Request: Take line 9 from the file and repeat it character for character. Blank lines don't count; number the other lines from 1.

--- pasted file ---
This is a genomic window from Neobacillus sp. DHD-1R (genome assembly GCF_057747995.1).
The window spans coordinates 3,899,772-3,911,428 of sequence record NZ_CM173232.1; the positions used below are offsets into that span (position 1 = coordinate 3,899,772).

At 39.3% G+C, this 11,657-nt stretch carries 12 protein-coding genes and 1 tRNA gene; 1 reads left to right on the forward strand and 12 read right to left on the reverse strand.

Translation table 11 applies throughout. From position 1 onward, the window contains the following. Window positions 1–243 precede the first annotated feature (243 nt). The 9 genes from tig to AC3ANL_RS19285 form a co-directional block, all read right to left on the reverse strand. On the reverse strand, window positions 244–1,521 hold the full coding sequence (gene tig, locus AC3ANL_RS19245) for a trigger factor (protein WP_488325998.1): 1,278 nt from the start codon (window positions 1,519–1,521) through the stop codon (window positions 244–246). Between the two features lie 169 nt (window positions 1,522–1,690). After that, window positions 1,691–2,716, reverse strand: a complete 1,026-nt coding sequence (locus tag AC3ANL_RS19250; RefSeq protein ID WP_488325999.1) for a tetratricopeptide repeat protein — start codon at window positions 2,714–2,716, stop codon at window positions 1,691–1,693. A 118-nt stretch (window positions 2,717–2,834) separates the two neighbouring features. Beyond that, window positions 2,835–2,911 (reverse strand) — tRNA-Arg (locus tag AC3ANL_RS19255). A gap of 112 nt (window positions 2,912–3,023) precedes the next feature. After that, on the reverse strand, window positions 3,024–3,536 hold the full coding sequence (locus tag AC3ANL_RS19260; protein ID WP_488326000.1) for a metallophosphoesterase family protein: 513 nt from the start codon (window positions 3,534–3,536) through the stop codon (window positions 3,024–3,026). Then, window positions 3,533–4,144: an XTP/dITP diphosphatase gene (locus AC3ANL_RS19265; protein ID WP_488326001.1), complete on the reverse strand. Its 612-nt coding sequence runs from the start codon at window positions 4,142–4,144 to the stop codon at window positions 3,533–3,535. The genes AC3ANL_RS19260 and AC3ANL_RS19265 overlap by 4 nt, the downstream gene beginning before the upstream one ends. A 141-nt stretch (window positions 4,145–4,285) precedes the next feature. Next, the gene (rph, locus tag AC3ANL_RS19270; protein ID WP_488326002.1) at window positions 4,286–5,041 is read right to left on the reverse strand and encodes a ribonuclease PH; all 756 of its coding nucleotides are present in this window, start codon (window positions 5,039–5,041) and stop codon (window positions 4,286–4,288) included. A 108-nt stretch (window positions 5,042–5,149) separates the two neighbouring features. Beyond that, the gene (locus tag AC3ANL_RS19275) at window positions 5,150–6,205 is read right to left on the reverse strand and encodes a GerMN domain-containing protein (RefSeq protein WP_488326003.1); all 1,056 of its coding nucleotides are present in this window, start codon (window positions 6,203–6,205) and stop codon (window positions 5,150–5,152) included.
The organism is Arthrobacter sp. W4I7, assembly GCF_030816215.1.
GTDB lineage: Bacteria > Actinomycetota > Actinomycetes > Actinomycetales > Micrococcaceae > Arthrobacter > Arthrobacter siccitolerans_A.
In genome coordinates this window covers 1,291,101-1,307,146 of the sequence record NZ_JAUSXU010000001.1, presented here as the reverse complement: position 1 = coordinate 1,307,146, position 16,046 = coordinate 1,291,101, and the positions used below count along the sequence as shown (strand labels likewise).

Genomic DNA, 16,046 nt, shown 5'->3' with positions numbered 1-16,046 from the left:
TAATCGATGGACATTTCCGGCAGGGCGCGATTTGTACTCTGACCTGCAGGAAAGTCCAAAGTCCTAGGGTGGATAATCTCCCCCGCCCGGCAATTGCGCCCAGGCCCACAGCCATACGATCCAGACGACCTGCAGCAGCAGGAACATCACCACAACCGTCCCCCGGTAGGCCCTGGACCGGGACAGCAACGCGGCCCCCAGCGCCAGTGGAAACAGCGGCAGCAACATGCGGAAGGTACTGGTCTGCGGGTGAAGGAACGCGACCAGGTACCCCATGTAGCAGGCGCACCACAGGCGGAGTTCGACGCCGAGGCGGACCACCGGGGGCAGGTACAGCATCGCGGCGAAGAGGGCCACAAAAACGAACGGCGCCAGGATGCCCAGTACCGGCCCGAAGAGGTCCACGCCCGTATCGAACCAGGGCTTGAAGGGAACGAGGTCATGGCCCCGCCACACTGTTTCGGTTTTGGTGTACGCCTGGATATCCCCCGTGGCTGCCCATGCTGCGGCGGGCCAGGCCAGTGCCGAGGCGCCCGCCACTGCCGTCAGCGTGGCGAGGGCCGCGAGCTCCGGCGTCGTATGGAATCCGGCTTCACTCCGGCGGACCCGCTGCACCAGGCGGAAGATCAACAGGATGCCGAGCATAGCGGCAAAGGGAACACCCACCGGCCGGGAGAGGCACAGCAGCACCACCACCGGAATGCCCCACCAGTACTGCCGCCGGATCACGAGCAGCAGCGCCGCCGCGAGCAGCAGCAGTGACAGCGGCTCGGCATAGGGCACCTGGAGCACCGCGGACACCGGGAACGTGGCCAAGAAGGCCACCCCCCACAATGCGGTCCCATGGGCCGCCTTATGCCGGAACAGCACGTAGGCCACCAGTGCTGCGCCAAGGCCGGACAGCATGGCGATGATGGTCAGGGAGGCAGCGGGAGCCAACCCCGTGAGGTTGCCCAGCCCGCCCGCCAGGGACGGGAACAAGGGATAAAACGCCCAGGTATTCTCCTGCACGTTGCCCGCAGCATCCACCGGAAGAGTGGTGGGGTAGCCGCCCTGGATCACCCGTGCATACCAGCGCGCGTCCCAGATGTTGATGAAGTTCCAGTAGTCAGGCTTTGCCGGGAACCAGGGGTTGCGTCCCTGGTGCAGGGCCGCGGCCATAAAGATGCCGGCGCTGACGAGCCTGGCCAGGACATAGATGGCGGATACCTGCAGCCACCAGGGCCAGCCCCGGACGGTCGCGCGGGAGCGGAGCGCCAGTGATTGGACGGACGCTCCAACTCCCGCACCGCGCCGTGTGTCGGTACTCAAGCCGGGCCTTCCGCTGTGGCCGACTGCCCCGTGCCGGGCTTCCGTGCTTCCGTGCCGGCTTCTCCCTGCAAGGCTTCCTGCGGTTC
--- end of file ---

TAATCGATGGACATTTCCGGCAGGGCGCGATTTGTACTCTGACCTGCAGGAAAGTCCAAAGTCCTAGGGTGGATAATCTCCCCCGCCCGGCAATTGCGCCCAGGCCCACAGCCATACGATCCAGACGACCTGCAGCAGCAGGAACATCACCACAACCGTCCCCCGGTAGGCCCTGGACCGGGACAGCAACGCGGCCCCCAGCGCCAGTGGAAACAGCGGCAGCAACATGCGGAAGGTACTGGTCTGCGGGTGAAGGAACGCGACCAGGTACCCCATGTAGCAGGCGCACCACAGGCGGAGTTCGACGCCGAGGCGGACCACCGGGGGCAGGTACAGCATCGCGGCGAAGAGGGCCACAAAAACGAACGGCGCCAGGATGCCCAGTACCGGCCCGAAGAGGTCCACGCCCGTATCGAACCAGGGCTTGAAGGGAACGAGGTCATGGCCCCGCCACACTGTTTCGGTTTTGGTGTACGCCTGGATATCCCCCGTGGCTGCCCATGCTGCGGCGGGCCAGGCCAGTGCCGAGGCGCCCGCCACTGCCGTCAGCGTGGCGAGGGCCGCGAGCTCCGGCGTCGTATGGAATCCGGCTTCACTCCGGCGGACCCGCTGCACCAGGCGGAAGATCAACAGGATGCCGAGCATAGCGGCAAAGGGAACACCCACCGGCCGGGAGAGGCACAGCAGCACCACCACCGGAATGCCCCACCAGTACTGCCGCCGGATCACGAGCAGCAGCGCCGCCGCGAGCAGCAGCAGTGACAGCGGCTCGGCATAGGGCACCTGGAGCACCGCGGACACCGGGAACGTGGCCAAGAAGGCCACCCCCCACAATGCGGTCCCATGGGCCGCCTTATGCCGGAACAGCACGTAGGCCACCAGTGCTGCGCCAAGGCCGGACAGCATGGCGATGATGGTCAGGGAGGCAGCGGGAGCCAACCCCGTGAGGTTGCCCAGCCCGCCCGCCAGGGACGGGAACAAGGGATAAAACGCCCAGGTATTCTCCTGCACGTTGCCCGCAGCATCCACCGGAAGAGTGGTGGGGTAGCCGCCCTGGATCACCCGTGCATACCAGCGCGCGTCCCAGATGTTGATGAAGTTCCAGTAGTCAGGCTTTGCCGGGAACCAGGGGTTGCGTCCCTGGTGCAGGGCCGCGGCCATAAAGATGCCGGCGCTGACGAGCCTGGCCAGGACATAGATGGCGGATACCTGCAGCCACCAGGGCCAGCCCCGGACGGTCGCGCGGGAGCGGAGCGCCAGTGATTGGACGGACGCTCCAACTCCCGCACCGCGCCGTGTGTCGGTACTCAAGCCGGGCCTTCCGCTGTGGCCGACTGCCCCGTGCCGGGCTTCCGTGCTTCCGTGCCGGCTTCTCCCTGCAAGGCTTCCTGCGGTTC